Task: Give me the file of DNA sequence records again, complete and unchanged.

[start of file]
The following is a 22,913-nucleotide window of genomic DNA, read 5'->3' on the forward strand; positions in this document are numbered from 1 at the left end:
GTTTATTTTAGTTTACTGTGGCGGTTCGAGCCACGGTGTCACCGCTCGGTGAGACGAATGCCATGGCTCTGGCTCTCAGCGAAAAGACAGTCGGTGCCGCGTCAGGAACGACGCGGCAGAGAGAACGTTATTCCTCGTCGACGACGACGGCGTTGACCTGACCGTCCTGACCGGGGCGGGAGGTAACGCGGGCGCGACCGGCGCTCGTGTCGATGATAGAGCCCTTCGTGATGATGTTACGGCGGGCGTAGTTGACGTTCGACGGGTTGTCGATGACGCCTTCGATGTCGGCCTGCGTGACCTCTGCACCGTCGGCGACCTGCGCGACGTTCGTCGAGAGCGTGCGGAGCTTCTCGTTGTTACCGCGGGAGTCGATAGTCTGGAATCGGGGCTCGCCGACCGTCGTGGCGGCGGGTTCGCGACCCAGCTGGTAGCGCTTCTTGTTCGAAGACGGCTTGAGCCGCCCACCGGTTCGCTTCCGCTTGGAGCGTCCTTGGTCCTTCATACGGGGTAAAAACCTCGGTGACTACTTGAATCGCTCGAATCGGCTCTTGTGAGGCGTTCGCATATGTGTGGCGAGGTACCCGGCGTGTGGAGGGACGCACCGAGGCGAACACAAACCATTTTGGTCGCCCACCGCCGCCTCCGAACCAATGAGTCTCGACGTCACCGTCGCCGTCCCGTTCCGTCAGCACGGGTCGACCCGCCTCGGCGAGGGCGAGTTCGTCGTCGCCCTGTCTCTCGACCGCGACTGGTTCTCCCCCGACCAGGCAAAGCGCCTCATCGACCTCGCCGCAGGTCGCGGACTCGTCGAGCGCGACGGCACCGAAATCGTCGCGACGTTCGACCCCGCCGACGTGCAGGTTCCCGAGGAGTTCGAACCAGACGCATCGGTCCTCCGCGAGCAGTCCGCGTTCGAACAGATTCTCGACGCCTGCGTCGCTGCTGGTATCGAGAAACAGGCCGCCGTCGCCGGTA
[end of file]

The following is a 22,913-nucleotide window of genomic DNA, read 5'->3' on the forward strand; positions in this document are numbered from 1 at the left end:
GTTTATTTTAGTTTACTGTGGCGGTTCGAGCCACGGTGTCACCGCTCGGTGAGACGAATGCCATGGCTCTGGCTCTCAGCGAAAAGACAGTCGGTGCCGCGTCAGGAACGACGCGGCAGAGAGAACGTTATTCCTCGTCGACGACGACGGCGTTGACCTGACCGTCCTGACCGGGGCGGGAGGTAACGCGGGCGCGACCGGCGCTCGTGTCGATGATAGAGCCCTTCGTGATGATGTTACGGCGGGCGTAGTTGACGTTCGACGGGTTGTCGATGACGCCTTCGATGTCGGCCTGCGTGACCTCTGCACCGTCGGCGACCTGCGCGACGTTCGTCGAGAGCGTGCGGAGCTTCTCGTTGTTACCGCGGGAGTCGATAGTCTGGAATCGGGGCTCGCCGACCGTCGTGGCGGCGGGTTCGCGACCCAGCTGGTAGCGCTTCTTGTTCGAAGACGGCTTGAGCCGCCCACCGGTTCGCTTCCGCTTGGAGCGTCCTTGGTCCTTCATACGGGGTAAAAACCTCGGTGACTACTTGAATCGCTCGAATCGGCTCTTGTGAGGCGTTCGCATATGTGTGGCGAGGTACCCGGCGTGTGGAGGGACGCACCGAGGCGAACACAAACCATTTTGGTCGCCCACCGCCGCCTCCGAACCAATGAGTCTCGACGTCACCGTCGCCGTCCCGTTCCGTCAGCACGGGTCGACCCGCCTCGGCGAGGGCGAGTTCGTCGTCGCCCTGTCTCTCGACCGCGACTGGTTCTCCCCCGACCAGGCAAAGCGCCTCATCGACCTCGCCGCAGGTCGCGGACTCGTCGAGCGCGACGGCACCGAAATCGTCGCGACGTTCGACCCCGCCGACGTGCAGGTTCCCGAGGAGTTCGAACCAGACGCATCGGTCCTCCGCGAGCAGTCCGCGTTCGAACAGATTCTCGACGCCTGCGTCGCTGCTGGTATCGAGAAACAGGCCGCCGTCGCCGGTA